Friday, November 13, 2015

Another Blog Transition

For the latest from brian, visit

It's 2015 and I'm up for posting new content about myself. But Alicia's sold me on Wordpress (it just looks so much sexier!) and I'm sick of splitting my content between work and casual. No one wants to visit two blogs by one guy.

So head over to for the most current blog about me. This blog (my professional one) has transitioned to the blogger hosted address

See ya there?

Friday, December 26, 2014

Escher's Hand with Reflecting Sphere

Check out this link from 

The creator unprojected Escher's "Hand with Reflecting Sphere" onto a 3D environment, then put the ball in the center as a demo for three.js. I don't know about you, but that's the kind of thing any career needs - little bit of creativity, little bit of math, and a lot of awesome.

Saturday, October 4, 2014

Visualizing Gender Break Out by Profession

538 used Census data to show the gender breakout by profession. Very good! Let me excerpt the most important parts:

The patterns are pretty obvious to me, which is the sign of a good info-graphic. To anticipate a few of your questions:

  • Yes, drillers of earth is the most awesome job you've ever heard of.
  • A boilermaker fabricates steel plates
  • Turns out that @BeckerMN is part of the 2.3% 

Saturday, July 19, 2014

Geek vs. Nerd

I disagree with how often the terms "nerd" and "geek" are self-applied, but I have to appreciate a good study of their difference when I see one.

Burr Settles defines the difference:
"The distinction is that geeks are fans of their subjects, and nerds are practitioners of them."
...then uses Twitter data to back his assertion up by calculating the "point-wise mutual information" of nerd and geek with other words to illuminate what Twitter thinks is "geeky" or "nerdy".

"Moving up the vertical axis, words become more geeky (“#music” → “#gadget” → “#cosplay”), and moving left to right they become more nerdy (“education” → “grammar” → “neuroscience”). Words along the diagonal are similarly geeky and nerdy, including social (“#awkward”, “weirdo”), mainstream tech (“#computers”, “#microsoft”), and sci-fi/fantasy terms (“doctorwho,” “#thehobbit”)."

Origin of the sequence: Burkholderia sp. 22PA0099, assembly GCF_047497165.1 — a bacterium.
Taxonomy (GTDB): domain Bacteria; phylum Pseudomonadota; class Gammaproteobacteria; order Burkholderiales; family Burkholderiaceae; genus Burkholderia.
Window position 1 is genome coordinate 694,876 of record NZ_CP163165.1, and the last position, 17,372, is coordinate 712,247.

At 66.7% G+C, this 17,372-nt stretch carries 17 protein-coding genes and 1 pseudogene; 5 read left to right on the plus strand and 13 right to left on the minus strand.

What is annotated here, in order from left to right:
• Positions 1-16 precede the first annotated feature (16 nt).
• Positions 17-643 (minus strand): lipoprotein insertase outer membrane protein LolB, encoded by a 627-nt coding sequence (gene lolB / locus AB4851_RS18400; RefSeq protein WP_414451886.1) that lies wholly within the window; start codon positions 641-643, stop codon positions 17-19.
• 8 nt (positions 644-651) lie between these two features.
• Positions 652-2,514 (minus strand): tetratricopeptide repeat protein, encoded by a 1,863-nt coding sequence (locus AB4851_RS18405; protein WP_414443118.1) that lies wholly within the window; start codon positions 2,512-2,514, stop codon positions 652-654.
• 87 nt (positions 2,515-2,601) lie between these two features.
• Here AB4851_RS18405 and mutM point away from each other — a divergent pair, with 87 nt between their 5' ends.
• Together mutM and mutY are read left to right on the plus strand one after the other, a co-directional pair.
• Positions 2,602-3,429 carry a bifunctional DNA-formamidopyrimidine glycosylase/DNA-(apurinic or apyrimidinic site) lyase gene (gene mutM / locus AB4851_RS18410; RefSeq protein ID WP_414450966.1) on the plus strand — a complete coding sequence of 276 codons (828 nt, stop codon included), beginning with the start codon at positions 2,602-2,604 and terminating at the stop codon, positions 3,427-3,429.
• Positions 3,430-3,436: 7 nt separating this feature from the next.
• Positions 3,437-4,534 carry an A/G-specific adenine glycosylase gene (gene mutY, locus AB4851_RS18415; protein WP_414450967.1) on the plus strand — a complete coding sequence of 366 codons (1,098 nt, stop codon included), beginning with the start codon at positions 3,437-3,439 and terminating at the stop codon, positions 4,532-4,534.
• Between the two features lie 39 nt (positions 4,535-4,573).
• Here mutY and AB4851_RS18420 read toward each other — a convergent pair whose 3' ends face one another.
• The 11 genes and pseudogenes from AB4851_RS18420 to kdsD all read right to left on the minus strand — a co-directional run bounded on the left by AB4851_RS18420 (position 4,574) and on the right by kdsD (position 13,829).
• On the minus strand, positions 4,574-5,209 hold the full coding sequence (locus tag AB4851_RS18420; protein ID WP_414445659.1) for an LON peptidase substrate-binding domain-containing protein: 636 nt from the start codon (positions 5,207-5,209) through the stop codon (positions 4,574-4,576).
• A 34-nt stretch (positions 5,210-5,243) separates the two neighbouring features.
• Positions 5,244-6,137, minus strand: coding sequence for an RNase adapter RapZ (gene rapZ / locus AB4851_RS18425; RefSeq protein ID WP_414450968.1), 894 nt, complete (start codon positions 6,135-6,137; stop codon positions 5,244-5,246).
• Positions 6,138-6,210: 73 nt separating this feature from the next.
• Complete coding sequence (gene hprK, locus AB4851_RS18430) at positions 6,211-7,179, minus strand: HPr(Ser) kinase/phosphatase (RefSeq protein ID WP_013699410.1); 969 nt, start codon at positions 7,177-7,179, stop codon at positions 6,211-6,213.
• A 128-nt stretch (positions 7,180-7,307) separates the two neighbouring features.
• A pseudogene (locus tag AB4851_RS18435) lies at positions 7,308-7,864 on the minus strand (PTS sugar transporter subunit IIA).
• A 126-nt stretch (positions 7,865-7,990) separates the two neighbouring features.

Find the full article on the Slackpropagation blog - definitely click through to read more of his conclusions.

Saturday, May 10, 2014

Life in Weeks

Had a decent visualization of life forwarded today:

Be warned, the second half of the article gets a little preachy and motivational. But the grid view of weeks in a typical human's life is awesome:

Source: What But Why

I'm marveling at the simplicity. The KISS principle in action, I'd say.

Saturday, April 19, 2014

Fantastic Report

Ars Technica recently posted a study on PC Game Sales:

Right now, I can tell you that about 37 percent of the roughly 781 million games registered to various Steam accounts haven’t even been loaded a single time. I can tell you that Steam users have put an aggregate of about 3.8 billion hours into Dota 2.

Essentially, they found a way to systematically sample the profile pages of all Steam users, scraping games in library + hours played:

[We] scrape through more than a 100,000 pages a day. Using our knowledge of the Steam Community ID structure (and some light PHP/MySQL coding), we’ve been conducting what amounts to a rolling, randomized poll of the Steam user universe for about two months now. 
Just exactly the kind of thing I enjoy. The article goes on to describe their findings, the risks, and key insights their data scraping provides. I know I'll be bookmarking it as a guideline for my next project - both at work and in my personal "futzing" around.

Tuesday, October 15, 2013


Just a quick note to brag, Target's been holding a Data Visualization challenge. They provide the data, you go and make with the pretty and insightful. My team? Top 4 of 17 submissions. We're presenting at the big event tomorrow.

As a result, I'm pretty high on data-viz right now, feeling like a pro. Then I stumble upon something like this:

Man, it has everything. It's interactive in all the right ways. The scatter plot is the perfect way to display the gender differences and the sorting buttons at the bottom are the icing on the cake. 

Oh well, I'll keep tryin' and aspirin'.